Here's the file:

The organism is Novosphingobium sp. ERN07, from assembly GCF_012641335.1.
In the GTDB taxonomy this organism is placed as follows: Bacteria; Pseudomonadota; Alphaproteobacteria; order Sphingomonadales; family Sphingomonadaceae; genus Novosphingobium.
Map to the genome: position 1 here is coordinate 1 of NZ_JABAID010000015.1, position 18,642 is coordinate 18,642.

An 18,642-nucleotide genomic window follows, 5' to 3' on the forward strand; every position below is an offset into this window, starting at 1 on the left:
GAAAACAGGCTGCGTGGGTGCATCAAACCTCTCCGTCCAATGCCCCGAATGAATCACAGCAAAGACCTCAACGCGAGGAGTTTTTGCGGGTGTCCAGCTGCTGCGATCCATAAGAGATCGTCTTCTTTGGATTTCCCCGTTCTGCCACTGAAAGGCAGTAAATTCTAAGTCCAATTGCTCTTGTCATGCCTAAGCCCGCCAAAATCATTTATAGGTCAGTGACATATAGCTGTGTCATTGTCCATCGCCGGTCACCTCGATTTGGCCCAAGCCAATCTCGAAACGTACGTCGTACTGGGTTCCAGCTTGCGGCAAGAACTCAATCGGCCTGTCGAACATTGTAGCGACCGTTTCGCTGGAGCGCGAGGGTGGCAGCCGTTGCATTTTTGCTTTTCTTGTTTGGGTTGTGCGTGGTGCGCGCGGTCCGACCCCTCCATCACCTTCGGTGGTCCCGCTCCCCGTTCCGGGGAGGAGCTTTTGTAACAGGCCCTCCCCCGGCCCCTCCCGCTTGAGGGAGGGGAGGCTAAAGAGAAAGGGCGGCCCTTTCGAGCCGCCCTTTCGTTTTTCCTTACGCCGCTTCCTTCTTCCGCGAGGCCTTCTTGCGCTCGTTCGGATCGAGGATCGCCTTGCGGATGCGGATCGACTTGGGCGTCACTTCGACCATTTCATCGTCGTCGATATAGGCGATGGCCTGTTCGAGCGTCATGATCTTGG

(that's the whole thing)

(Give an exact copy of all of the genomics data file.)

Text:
The organism is Novosphingobium sp. ERN07, from assembly GCF_012641335.1.
In the GTDB taxonomy this organism is placed as follows: Bacteria; Pseudomonadota; Alphaproteobacteria; order Sphingomonadales; family Sphingomonadaceae; genus Novosphingobium.
Map to the genome: position 1 here is coordinate 1 of NZ_JABAID010000015.1, position 18,642 is coordinate 18,642.

An 18,642-nucleotide genomic window follows, 5' to 3' on the forward strand; every position below is an offset into this window, starting at 1 on the left:
GAAAACAGGCTGCGTGGGTGCATCAAACCTCTCCGTCCAATGCCCCGAATGAATCACAGCAAAGACCTCAACGCGAGGAGTTTTTGCGGGTGTCCAGCTGCTGCGATCCATAAGAGATCGTCTTCTTTGGATTTCCCCGTTCTGCCACTGAAAGGCAGTAAATTCTAAGTCCAATTGCTCTTGTCATGCCTAAGCCCGCCAAAATCATTTATAGGTCAGTGACATATAGCTGTGTCATTGTCCATCGCCGGTCACCTCGATTTGGCCCAAGCCAATCTCGAAACGTACGTCGTACTGGGTTCCAGCTTGCGGCAAGAACTCAATCGGCCTGTCGAACATTGTAGCGACCGTTTCGCTGGAGCGCGAGGGTGGCAGCCGTTGCATTTTTGCTTTTCTTGTTTGGGTTGTGCGTGGTGCGCGCGGTCCGACCCCTCCATCACCTTCGGTGGTCCCGCTCCCCGTTCCGGGGAGGAGCTTTTGTAACAGGCCCTCCCCCGGCCCCTCCCGCTTGAGGGAGGGGAGGCTAAAGAGAAAGGGCGGCCCTTTCGAGCCGCCCTTTCGTTTTTCCTTACGCCGCTTCCTTCTTCCGCGAGGCCTTCTTGCGCTCGTTCGGATCGAGGATCGCCTTGCGGATGCGGATCGACTTGGGCGTCACTTCGACCATTTCATCGTCGTCGATATAGGCGATGGCCTGTTCGAGCGTCATGATCTTGG